INDEPENDENT NEWS AND COMMENT ON WORLD AFFAIRS
August 2016: On 27 July, in a little noted decision on "Cartography," the Economic and Social Council (ECOSOC) made a change that will have more impact on the future of Sustainable Development than all the meetings of its High Level Political Forum.
Acting on the report of its Committee of Experts on Global Geospatial Information Management (GGIM) established just five years earlier, the Council decided to eliminate all its Regional Cartographic Conferences. In their stead, a much strengthened Expert Committee will streamline all UN work related to geospatial information management, especially in relation to the implementation of the 2030 Agenda, the 2015-2030 Sendai Framework for Disaster Risk Reduction, the Paris Agreement on climate change and the Small Islands Accelerated Modalities of Action (SAMOA) Pathway.
A prime area of focus will be the development of a global geodetic frame of reference necessary for the efficient use of all aspects of GGIM. The expert committee will oversee all UN System efforts to "strengthen coordination and coherence of global geospatial information management, in capacity-building, norm-setting, data collection, data dissemination and data sharing, among others." It will also help strengthen the integration of statistical and geospatial information management, especially in developing countries, in particular the least developed, landlocked and small island developing States. (Developments in 2017)
With these changes ECOSOC has set in place the integration and harmonization of fundamental geospatial data themes from the national to global levels, building on existing fundamental datasets and identifying strategic priorities. The knowledge-base for geospatial information management will be continuously updated by all users and make critical and relevant information accessible on the Web.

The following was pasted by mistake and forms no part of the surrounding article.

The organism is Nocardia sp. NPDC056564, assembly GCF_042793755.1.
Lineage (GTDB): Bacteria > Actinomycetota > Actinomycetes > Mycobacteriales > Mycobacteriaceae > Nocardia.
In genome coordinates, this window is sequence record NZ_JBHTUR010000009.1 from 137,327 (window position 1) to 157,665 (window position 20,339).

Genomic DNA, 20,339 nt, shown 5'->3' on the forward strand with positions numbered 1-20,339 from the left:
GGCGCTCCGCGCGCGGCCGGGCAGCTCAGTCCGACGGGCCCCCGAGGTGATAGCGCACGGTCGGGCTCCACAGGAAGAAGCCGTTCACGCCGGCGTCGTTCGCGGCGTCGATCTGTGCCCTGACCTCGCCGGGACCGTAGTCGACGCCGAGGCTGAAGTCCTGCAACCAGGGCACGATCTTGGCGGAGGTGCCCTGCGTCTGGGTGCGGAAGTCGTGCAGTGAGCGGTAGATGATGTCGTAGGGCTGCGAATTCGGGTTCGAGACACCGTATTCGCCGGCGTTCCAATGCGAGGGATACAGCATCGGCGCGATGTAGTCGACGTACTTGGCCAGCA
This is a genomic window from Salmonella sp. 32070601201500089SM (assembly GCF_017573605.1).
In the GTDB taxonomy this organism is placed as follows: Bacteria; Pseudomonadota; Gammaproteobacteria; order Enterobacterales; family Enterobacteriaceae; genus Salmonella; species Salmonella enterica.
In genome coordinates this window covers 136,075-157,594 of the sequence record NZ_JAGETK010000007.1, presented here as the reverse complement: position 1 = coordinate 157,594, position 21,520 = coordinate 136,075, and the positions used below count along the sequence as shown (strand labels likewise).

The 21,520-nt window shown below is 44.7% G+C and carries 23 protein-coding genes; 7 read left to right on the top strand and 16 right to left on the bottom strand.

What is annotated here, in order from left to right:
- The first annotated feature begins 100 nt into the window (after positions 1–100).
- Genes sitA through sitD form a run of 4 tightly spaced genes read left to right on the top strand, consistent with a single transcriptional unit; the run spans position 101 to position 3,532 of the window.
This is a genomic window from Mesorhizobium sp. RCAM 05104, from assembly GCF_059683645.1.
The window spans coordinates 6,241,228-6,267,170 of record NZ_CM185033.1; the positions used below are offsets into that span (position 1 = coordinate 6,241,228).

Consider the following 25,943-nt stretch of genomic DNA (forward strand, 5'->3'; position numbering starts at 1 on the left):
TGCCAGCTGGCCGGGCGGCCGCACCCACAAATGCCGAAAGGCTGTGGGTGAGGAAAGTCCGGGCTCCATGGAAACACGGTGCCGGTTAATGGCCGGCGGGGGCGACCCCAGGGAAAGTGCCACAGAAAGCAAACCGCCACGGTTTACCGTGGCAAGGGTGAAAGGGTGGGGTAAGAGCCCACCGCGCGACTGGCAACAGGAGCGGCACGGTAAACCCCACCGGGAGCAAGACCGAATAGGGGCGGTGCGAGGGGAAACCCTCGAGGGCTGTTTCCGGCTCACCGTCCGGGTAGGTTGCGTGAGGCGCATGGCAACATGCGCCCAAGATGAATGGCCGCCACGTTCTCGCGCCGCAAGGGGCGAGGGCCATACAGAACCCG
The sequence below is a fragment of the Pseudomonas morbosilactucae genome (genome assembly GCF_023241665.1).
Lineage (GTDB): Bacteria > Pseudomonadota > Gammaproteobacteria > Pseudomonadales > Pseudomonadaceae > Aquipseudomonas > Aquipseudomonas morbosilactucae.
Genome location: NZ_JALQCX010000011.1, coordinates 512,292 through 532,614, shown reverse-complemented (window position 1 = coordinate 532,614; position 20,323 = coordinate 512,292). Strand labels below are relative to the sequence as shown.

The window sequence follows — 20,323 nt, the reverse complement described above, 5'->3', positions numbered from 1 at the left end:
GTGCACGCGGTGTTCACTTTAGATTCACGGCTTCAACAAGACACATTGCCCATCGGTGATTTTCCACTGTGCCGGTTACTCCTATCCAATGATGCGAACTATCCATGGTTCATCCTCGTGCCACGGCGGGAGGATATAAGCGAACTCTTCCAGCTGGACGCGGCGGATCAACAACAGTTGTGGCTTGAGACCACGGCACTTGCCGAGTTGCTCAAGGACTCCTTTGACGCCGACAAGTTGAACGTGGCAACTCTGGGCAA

The Expert Committee sees land administration as a predominant theme in its future work. It has noted the increased location-based technological developments around the world that could have an impact on the consideration of legal and policy framework issues relevant to the development of authoritative data. (A "Convention on Geoinformation" proposed by the International Bar Association has been deemed premature.) The framework issues will be important in the collection, use, storage and dissemination of geospatial information.
As usual, the UN has done practically nothing to tell the world about any of this. Young people, especially, should be avidly interested in the prospect that if we don't blow ourselves up in the next few years, the planet will have a living skin of location-specific data accessible from any smart phone. Every phone will also be able to link to the data skin and act as a sensor. We will be a giant step closer to the development of a "global brain" noted in our article on A United Nations for the 21st Century.
A First Century map telling of the sea route from Mediterranean Europe to India is one of the earliest examples of the use of geospatial information. It puts in perspective the dramatic new uses of such information in a digitally connected world.